A beautiful little film that hovers somewhere between eye-popping documentary and warm-hearted fable.
It's hard to find anything negative to say about such a sweet picture without feeling like a horse's ***.
The film's success rests largely on the shoulders of this engaging clan who, unlike most reality television stars, pays no attention to the cameras.
Audience Reviews for The Story of the Weeping Camel
interesting documentary about a nomadic family of camel herders in Mongolia. And it's all about them -- no narration, no talking head "experts". Just a camera following these people around as they share meals, socialize and work. The title refers to a particiular camel who gives birth and then refuses to care for her colt. The colt's health begins to suffer, and the family takes an unusual step - bringing in a violinist to play while one of the women perform a kind of ritual with the camel in order to bring back the camel's maternal instinct. The piece the violinist plays is beautiful, and is just one of several similarly wonderful music interludes. A scene of a young mother singing what seems to be a lullaby to her toddler is magical and moving. A fascinating journey into unfamiliar territory.More
[font=Century Gothic]"The Story of the Weeping Camel" is a documentary about an extended family living in the Gobi Desert in Mongolia. The last of the camels has finally given birth but the mother rejects the colt. The humans are desperate to try to get the mother camel to accept her child.[/font]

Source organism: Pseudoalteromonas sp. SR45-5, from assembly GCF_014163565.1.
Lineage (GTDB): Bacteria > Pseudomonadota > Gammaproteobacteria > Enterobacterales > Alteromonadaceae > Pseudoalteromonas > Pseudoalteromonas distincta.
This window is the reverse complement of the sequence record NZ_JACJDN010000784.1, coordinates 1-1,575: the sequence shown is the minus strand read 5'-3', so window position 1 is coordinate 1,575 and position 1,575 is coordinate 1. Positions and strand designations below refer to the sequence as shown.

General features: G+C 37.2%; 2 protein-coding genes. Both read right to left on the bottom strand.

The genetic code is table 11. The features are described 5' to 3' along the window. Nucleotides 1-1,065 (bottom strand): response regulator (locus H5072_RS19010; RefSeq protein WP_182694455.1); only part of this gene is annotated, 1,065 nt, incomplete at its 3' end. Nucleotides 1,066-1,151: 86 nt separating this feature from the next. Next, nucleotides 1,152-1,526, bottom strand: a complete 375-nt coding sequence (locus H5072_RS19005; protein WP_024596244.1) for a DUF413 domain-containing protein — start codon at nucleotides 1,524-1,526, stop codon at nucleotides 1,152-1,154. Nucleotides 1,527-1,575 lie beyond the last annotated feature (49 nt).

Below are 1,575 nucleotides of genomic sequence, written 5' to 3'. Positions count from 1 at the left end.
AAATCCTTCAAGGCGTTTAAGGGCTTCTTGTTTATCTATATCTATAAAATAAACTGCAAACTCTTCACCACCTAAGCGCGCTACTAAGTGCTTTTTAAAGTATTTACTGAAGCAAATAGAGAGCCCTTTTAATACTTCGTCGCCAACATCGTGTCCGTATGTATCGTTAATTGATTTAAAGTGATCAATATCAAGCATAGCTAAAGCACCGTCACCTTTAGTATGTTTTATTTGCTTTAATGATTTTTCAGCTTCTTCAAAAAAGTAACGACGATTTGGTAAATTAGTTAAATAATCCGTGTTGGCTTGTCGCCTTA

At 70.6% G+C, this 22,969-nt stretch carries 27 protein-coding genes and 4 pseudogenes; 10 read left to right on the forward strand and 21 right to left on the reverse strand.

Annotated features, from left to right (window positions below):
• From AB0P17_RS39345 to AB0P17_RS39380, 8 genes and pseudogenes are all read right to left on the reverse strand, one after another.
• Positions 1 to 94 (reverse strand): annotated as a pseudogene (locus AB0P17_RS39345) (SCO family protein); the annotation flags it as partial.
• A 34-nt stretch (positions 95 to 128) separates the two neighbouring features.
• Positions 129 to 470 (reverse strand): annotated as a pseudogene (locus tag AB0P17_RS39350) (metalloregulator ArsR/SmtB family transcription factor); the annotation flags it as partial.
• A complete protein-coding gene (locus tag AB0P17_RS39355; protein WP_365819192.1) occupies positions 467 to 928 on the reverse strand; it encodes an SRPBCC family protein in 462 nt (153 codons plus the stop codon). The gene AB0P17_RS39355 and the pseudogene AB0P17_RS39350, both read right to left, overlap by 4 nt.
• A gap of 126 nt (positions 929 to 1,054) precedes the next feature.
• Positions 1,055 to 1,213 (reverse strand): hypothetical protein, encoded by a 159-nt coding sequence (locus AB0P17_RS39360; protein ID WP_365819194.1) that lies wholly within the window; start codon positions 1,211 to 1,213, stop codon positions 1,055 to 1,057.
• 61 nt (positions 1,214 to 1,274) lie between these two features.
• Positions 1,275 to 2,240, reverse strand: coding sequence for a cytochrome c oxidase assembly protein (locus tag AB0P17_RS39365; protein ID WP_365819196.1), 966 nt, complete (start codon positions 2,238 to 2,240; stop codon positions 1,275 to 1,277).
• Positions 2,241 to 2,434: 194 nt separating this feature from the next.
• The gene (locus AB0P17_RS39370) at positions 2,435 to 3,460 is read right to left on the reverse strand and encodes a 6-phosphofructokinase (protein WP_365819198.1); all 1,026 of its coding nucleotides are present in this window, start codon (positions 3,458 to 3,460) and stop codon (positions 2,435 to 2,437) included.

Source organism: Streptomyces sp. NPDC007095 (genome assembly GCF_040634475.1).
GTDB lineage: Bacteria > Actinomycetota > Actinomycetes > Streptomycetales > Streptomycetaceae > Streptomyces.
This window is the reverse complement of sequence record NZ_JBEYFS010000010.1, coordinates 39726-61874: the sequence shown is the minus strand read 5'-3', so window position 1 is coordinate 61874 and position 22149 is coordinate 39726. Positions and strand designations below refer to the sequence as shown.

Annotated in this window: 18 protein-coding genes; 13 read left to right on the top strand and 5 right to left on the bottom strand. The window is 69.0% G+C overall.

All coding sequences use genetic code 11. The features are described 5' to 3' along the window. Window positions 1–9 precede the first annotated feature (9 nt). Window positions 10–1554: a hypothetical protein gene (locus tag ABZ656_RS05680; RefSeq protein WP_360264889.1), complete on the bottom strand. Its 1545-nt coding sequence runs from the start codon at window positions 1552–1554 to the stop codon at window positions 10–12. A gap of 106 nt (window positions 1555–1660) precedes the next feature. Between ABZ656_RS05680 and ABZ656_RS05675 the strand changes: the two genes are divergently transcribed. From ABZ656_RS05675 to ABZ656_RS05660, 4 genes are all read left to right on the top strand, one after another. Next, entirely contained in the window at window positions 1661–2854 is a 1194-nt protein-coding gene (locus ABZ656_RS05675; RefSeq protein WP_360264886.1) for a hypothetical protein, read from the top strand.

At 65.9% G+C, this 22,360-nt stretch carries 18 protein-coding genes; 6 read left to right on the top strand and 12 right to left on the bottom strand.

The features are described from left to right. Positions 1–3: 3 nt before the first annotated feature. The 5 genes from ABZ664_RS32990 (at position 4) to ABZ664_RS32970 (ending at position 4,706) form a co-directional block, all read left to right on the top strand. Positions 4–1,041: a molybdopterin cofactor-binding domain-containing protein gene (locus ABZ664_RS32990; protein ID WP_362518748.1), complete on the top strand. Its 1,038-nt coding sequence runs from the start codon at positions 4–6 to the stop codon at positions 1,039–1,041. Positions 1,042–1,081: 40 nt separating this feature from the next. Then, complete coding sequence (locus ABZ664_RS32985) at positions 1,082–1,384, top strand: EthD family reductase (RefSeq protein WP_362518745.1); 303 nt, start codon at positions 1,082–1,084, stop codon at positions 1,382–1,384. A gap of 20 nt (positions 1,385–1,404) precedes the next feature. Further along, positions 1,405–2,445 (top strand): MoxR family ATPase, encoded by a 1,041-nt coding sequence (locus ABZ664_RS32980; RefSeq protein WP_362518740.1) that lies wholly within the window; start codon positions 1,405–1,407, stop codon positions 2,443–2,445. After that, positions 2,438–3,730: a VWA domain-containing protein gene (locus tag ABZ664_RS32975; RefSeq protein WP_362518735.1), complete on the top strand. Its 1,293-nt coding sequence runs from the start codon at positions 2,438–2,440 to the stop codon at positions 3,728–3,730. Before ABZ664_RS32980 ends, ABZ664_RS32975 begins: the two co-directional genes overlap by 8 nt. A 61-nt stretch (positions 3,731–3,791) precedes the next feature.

[font=Century Gothic]Simply put, "The Story of the Weeping Camel" is not that interesting. There is little insight into how the family lives and works except they do seem rather ordinary.(Maybe this is the point...) The greater emphasis is on the camel. (Getting the mother camel to accept the colt is important but it is not explained the repercussions if this does not happen.) And humans will always interest me more than animals. I did learn quite a bit about animal husbandry especially how it applies to the birthing and care of camels, though.[/font]
[font=Century Gothic][color=#000080]And I will be on vacation until Tuesday, October 4. I'll try and have some reviews for you when I return...[/color][/font]
The world was raising. Thunderous canyons shot from below to meet my footsteps. Forests rose and died behind my back. Birds evolved and turned to dust before me. The sky was fire and shadow, and it covered the sun like a closing fist. My hair was a wild brown spirit dancing in the tempest. My consciousness tore apart into a thousand different pieces, each shot itself like a rocketship to a thousand stars. The moon crashed into the earth. Humanity begged to be. Civilization threw its hands up. Existence screamed.
My body is an auditorium. Memory is music fading, acoustics wearing.
Starlight is taxed. Clouds rule the universe. The bridges I walk end before they begin. All the islands and planets are sinking. An air just above me is a melancholy fragrance, and yellowness stains reality. The madness of my flesh is annihilated. I am just a tangle of wires choking a soul, stranded in a breath and under the dead mountains. The edge is deep. I let go, and fall back into a flock of glimmering crystal angels. I dream that they are building me beautiful white wings.